Recently I claimed that the only ones that don’t parrot the neo-liberal nonsense in Germany were the neo-nazis: The more I read…, and I wanted to elaborate on this a bit.
The conservatives are so focused on the austerity gospel that Merkel has become synonymous with it, the liberals are part of the government and therefore back this course (and market radicalism is part of their ideology). The social democrats give lip service to the need to reduce deficits and public debt and voted for the austerity straitjacket (all while announcing that growth measures are needed in addition to the cuts in public, showing clearly that they don’t understand the macroeconomic issues), aided by the German greens who are yet another example of Neo-liberals on bikes.
“Die Linke” (“The Left”), on the other hand, voted against the fiscal pact and gave some reason for hope which they then squashed with a proposal of one of their more prominent politicians, Sarah Wagenknecht, for “solving” the euro-crisis. Spiegel Online has an English-language write-up of it.
The first line gives you a good indication that something is seriously amiss here:
Germany’s Left Party is not often associated with neo-liberalism.
Neo-liberalism goes against anything left-wing. The neo-liberal agenda consists of cutting safety nets, having the state provide as little as possible, privatizing and turning into profit-oriented enterprise public goods from utilities via public transport to education and health care, undermining workplace protections, reducing regulations of capitalist enterprises and more in this vein. Any left-wing politicians, let alone a party, that finds itself in agreement with any of those positions has either forgotten or betrayed what left-wing ideas stand for. A left-wing party therefore shouldn’t “not often” be associated with neo-liberalism, it should never be associated with it.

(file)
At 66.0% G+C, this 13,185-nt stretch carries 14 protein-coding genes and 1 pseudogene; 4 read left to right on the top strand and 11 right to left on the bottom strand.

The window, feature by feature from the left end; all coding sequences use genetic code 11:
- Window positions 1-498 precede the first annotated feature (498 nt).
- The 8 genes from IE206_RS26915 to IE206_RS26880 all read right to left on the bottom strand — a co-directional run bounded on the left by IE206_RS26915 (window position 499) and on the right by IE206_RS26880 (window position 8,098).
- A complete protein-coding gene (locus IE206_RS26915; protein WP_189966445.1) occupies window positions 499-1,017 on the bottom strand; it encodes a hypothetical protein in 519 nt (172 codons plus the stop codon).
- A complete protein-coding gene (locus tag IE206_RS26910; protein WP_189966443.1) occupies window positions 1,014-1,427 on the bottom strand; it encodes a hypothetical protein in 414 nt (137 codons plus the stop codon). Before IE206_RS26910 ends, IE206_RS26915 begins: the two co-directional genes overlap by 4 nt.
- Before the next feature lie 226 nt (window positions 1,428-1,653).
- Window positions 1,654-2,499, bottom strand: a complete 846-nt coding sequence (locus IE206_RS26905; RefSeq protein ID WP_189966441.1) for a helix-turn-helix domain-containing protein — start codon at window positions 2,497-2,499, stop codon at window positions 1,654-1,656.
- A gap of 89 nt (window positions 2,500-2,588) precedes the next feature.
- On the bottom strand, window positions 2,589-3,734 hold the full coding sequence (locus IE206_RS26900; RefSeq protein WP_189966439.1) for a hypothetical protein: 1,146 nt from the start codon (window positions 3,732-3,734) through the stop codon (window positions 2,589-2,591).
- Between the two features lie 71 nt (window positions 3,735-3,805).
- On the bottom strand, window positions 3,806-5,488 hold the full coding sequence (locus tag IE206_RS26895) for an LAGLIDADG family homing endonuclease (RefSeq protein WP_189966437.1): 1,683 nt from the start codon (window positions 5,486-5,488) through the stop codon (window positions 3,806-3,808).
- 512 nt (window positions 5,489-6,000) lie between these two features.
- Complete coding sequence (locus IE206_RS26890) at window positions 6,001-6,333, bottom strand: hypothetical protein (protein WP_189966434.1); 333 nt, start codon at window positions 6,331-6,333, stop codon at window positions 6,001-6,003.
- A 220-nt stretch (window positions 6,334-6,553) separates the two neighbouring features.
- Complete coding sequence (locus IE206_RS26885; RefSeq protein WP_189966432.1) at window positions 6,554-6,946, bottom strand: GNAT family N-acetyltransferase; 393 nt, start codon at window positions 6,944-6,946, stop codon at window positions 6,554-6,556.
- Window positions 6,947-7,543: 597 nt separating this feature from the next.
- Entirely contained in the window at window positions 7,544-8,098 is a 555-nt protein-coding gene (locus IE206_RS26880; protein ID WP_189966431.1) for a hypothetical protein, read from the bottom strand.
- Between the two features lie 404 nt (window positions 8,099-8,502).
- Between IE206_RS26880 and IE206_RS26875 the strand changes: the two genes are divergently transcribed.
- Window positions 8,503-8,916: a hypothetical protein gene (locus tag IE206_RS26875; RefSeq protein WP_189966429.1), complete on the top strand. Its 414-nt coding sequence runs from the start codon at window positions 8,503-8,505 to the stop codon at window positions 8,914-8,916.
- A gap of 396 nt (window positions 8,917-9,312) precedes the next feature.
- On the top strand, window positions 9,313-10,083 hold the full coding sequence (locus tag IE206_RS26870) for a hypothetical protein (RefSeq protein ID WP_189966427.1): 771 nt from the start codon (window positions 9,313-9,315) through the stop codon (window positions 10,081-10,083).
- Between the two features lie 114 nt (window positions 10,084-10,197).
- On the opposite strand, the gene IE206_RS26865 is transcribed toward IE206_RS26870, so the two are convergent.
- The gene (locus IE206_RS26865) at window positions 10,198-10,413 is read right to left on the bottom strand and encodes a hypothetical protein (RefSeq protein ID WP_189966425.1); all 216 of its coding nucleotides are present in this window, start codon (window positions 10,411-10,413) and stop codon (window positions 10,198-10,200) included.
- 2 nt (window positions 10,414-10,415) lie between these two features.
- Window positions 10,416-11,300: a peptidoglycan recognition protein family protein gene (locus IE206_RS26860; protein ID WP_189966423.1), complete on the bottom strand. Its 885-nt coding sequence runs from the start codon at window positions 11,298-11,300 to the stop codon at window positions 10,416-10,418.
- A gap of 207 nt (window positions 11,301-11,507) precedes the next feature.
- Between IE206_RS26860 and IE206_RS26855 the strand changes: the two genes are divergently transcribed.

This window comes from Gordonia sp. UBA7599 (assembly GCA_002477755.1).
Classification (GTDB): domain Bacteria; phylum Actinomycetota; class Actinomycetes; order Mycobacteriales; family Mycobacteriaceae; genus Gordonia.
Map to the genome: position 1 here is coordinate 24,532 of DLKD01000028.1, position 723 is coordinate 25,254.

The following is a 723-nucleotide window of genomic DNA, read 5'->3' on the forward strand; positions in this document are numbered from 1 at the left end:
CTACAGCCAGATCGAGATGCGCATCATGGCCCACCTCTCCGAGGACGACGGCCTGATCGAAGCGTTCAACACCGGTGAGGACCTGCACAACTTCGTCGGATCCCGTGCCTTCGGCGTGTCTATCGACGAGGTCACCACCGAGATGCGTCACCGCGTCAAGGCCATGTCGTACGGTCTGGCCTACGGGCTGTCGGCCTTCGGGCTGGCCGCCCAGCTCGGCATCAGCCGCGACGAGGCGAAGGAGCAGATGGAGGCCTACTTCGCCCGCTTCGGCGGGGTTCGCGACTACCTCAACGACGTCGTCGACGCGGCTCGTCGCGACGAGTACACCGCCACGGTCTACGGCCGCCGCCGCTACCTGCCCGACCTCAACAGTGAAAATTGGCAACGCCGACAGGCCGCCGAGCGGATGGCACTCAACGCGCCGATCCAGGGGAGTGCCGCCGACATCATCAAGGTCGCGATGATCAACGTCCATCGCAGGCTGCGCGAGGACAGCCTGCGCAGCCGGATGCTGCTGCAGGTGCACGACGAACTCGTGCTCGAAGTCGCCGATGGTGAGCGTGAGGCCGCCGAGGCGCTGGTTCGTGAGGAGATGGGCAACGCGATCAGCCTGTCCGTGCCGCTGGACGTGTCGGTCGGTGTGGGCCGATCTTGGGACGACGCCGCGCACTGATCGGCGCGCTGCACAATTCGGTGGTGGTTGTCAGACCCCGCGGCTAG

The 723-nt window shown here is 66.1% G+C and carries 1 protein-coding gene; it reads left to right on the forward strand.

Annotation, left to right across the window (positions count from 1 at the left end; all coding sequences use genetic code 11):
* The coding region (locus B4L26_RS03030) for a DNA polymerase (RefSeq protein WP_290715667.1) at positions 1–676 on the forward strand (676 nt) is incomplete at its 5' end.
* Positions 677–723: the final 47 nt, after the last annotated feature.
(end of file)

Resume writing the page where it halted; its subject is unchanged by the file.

But maybe her ideas are being mischaracterized? So let’s examine:
First and foremost, Wagenknecht calls for a radical debt haircut. “The EU member states should resolve that all sovereign debt above a certain level will not be paid back,” she writes. Wagenknecht proposes using 60 percent of a country’s annual gross domestic product as the cutoff — meaning that even Germany, with its debt load worth some 80 percent of GDP, would have to partially default.
Well, that doesn’t sound neo-liberal. It does show that she doesn’t understand a modern monetary system: there’s no reason for EMU governments to default, the ECB could just decide to unconditionally back their bonds. A related question would of course be why 60% is supposed to be a good cutoff? Why not 100% or 0%? At least equally importantly, what would happen to the holders of those bonds on which the EMU governments default?
Such a euro-zone-wide partial default, of course, would result in the bankruptcies of several European banks and insurance companies due to the amount of European sovereign bonds they carry on their balance sheets. “The financial industry has seriously underestimated the risks associated with sovereign bonds,” Wagenknecht writes. Banks and insurance companies, she notes, provided euro-zone member states with fresh capital to the extent that their debt loads have now become unmanageable. Her plan, she adds, merely reflects that “risk and liability are linked in a market economy.”